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Bacterial virulence factors

Plant resistance genes

Molecular Diagnosis and Diversity for Regulated Xanthomonas

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Author: Alice Boulanger
Internal reviewer: Ralf Koebnik
Expert reviewer: FIXME

Class: XopC
Family: XopC
Prototype: XCV2435 (Xanthomonas euvesicatoria pv. euvesicatoria, ex Xanthomonas campestris pv. vesicatoria; strain 85-10)
RefSeq ID: CAJ24112.1 (834 aa)
3D structure: Unknown. XopC2 is predicted to be a 661 amino-acids protein with 5 alpha helices and 17 beta strands. It has 21 protein binding and one helical transmembrane region of 18 amino acids (Mondal et al., 2020).

Biological function

How discovered?

XopC was discovered in X. campestris pv. vesicatoria (Xcv) in a cDNA-AFLP screen (Noël et al., 2001). XopC was also identified in a genetic screen, using a Tn5-based transposon construct harboring the coding sequence for the HR-inducing domain of AvrBs2, but devoid of the effectors' T3SS signal, that was randomly inserted into the genome of Xcv strain 85-10. The XopC::AvrBs2 fusion protein triggered a Bs2-dependent hypersensitive response (HR) in pepper leaves (Roden et al., 2004).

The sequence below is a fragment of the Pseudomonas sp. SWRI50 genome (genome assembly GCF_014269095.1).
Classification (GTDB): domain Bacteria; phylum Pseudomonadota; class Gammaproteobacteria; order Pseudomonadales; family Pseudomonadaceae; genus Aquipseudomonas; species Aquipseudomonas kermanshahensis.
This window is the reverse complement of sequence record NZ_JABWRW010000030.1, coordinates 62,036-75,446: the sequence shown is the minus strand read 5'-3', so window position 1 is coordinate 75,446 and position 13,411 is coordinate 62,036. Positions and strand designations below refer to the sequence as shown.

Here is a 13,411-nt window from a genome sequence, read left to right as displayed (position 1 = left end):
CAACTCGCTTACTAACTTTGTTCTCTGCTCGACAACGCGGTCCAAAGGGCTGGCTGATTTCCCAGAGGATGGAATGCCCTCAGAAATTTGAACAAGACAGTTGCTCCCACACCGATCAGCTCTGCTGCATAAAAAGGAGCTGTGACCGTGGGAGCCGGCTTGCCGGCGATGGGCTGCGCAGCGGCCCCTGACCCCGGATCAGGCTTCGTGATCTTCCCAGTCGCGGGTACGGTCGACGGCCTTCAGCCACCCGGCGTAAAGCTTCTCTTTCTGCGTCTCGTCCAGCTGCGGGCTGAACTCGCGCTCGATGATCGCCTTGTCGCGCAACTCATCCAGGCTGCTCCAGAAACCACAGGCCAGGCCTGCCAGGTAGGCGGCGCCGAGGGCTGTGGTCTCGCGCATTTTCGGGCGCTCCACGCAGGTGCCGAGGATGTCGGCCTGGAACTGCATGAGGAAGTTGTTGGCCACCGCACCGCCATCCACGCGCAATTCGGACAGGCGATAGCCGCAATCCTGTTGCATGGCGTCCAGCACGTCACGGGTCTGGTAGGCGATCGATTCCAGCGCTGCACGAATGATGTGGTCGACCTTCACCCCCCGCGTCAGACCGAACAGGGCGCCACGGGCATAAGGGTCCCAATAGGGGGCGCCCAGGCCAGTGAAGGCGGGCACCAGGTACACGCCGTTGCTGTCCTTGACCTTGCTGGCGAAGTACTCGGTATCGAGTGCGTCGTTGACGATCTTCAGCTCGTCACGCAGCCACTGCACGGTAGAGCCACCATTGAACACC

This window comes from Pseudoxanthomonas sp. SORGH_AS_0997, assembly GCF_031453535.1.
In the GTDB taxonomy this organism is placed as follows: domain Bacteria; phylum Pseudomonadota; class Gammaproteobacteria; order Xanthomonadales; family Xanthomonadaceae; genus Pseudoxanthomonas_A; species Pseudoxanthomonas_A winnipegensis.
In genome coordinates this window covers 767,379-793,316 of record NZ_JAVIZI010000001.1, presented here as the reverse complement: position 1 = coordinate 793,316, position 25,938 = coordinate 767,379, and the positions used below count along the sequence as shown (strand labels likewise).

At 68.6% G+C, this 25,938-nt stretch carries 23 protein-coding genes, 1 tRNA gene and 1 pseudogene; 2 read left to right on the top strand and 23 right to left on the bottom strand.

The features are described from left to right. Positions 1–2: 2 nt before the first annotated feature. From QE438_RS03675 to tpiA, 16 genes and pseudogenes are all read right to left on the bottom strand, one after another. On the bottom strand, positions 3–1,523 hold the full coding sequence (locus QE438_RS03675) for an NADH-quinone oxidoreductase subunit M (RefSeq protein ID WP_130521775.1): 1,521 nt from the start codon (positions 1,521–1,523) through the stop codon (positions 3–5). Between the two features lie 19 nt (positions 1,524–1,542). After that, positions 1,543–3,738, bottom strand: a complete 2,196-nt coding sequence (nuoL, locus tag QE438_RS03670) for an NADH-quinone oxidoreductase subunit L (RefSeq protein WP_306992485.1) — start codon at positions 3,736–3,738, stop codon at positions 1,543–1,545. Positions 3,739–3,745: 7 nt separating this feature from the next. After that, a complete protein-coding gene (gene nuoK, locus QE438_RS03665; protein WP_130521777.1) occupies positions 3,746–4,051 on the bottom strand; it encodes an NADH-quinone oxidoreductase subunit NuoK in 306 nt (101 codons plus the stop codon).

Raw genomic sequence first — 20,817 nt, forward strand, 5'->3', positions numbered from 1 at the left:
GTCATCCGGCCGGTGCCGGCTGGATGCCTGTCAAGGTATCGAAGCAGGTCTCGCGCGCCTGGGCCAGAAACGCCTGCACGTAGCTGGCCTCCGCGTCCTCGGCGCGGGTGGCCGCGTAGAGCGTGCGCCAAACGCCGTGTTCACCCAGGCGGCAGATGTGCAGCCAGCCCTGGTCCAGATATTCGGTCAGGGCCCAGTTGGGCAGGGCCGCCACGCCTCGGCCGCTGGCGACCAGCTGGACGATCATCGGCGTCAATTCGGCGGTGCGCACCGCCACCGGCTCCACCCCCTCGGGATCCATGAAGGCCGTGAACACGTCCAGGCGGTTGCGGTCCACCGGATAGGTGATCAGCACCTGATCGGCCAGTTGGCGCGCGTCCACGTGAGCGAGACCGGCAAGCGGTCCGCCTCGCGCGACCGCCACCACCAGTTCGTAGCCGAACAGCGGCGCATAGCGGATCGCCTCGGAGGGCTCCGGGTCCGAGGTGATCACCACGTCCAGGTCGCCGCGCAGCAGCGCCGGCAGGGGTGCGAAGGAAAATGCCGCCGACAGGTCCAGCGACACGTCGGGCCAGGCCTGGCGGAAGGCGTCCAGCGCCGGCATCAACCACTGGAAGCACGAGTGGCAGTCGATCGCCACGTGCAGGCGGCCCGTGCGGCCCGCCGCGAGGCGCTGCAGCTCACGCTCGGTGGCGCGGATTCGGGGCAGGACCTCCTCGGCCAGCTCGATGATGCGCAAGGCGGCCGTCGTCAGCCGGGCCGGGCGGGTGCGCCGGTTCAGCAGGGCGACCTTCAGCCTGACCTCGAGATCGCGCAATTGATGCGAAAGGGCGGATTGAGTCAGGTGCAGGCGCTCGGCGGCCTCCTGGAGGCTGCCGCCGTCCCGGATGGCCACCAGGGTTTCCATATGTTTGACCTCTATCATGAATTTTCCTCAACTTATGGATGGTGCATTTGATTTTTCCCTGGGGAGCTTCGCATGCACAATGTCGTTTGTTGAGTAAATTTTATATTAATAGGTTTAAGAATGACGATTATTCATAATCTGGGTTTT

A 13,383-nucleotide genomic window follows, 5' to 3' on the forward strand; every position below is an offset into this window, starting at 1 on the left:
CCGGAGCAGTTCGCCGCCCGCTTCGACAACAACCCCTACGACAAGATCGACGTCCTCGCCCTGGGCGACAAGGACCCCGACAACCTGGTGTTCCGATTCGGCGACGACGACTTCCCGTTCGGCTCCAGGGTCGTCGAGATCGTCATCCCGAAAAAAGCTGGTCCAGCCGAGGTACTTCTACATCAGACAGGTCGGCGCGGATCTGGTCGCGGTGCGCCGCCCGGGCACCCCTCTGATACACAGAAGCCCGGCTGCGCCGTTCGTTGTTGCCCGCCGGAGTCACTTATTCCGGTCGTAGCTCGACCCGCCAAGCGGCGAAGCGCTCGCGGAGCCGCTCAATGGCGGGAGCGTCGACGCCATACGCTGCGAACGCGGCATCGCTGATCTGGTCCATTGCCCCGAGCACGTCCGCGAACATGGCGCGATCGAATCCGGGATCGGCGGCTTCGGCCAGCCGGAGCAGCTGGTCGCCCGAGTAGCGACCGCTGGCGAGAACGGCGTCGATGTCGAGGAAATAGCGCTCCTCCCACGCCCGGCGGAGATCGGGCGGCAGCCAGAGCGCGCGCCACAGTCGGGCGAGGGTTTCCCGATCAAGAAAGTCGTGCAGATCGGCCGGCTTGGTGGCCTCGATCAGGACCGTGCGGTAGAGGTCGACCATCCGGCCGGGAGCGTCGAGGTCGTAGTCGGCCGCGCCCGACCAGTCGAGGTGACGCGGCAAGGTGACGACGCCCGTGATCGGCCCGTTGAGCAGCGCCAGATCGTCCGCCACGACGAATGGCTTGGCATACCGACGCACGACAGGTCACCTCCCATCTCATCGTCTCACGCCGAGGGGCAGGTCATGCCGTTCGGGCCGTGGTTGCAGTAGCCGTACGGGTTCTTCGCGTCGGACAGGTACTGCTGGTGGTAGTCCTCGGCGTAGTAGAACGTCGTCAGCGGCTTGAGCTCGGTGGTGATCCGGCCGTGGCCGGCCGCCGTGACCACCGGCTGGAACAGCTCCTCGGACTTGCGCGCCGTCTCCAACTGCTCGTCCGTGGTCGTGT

(Experimental) evidence for being a T3E

A chimeric protein consisting of XopC fused to a c-myc epitope (first 466 amino acids plus 5 kDa epitope) was secreted into culture supernatants of a strain with a constitutively active form of HrpG in a type III secretion-dependent manner (Noël et al., 2003). Another chimeric protein consisting of XopC fused to an N-terminally deleted derivative of the effector protein AvrBs3 (XopC200-AvrBs3∆2-153) was used to assay the translocation of XopC into plant cells (Noël et al., 2003). AvrBs3∆2-153 was no longer delivered by the T3SS but was still able to induce the HR response in the pepper cultivar ECW-30R when artificially delivered by Agrobacterium (Szurek et al., 2002). XopC200-AvrBs3∆2-153 was detected in supernatant of a strain with a constitutively active form of hrpG in a type III secretion-dependent manner. Translocation of this chimeric protein into plant cells was confirmed by the observation of HR obtained on pepper cultivar ECW-30R.

Type III-dependent secretion was also confirmed using a calmodulin-dependent adenylate cyclase reporter assay, with a ΔhrpF mutant strain serving as negative control (Roden et al., 2004).

Translocation of the XopC::AvrBs3 chimeric protein was independent of the export control protein, HpaC (Büttner et al., 2006).


The xopC gene was shown to be expressed in a hrpG- and hrpX-dependent manner. No PIP box was identified in the promoter region (Noël et al., 2001; Noël et al., 2003).

qRT-PCR revealed that transcript levels of 15 out of 18 tested non-TAL effector genes (as well as the regulatory genes hrpG and hrpX), including xopC, were significantly reduced in the Xanthomonas oryzae pv. oryzae ΔxrvC mutant compared with those in the wild-type strain PXO99A (Liu et al., 2016).


  • A deletion of xopC did not affect pathogenicity or bacterial growth in plants (Noël et al., 2003).
  • Roden et al. did not find significant growth defects of a Xcv ΔxopC mutant in susceptible pepper and tomato leaves (Roden et al., 2004)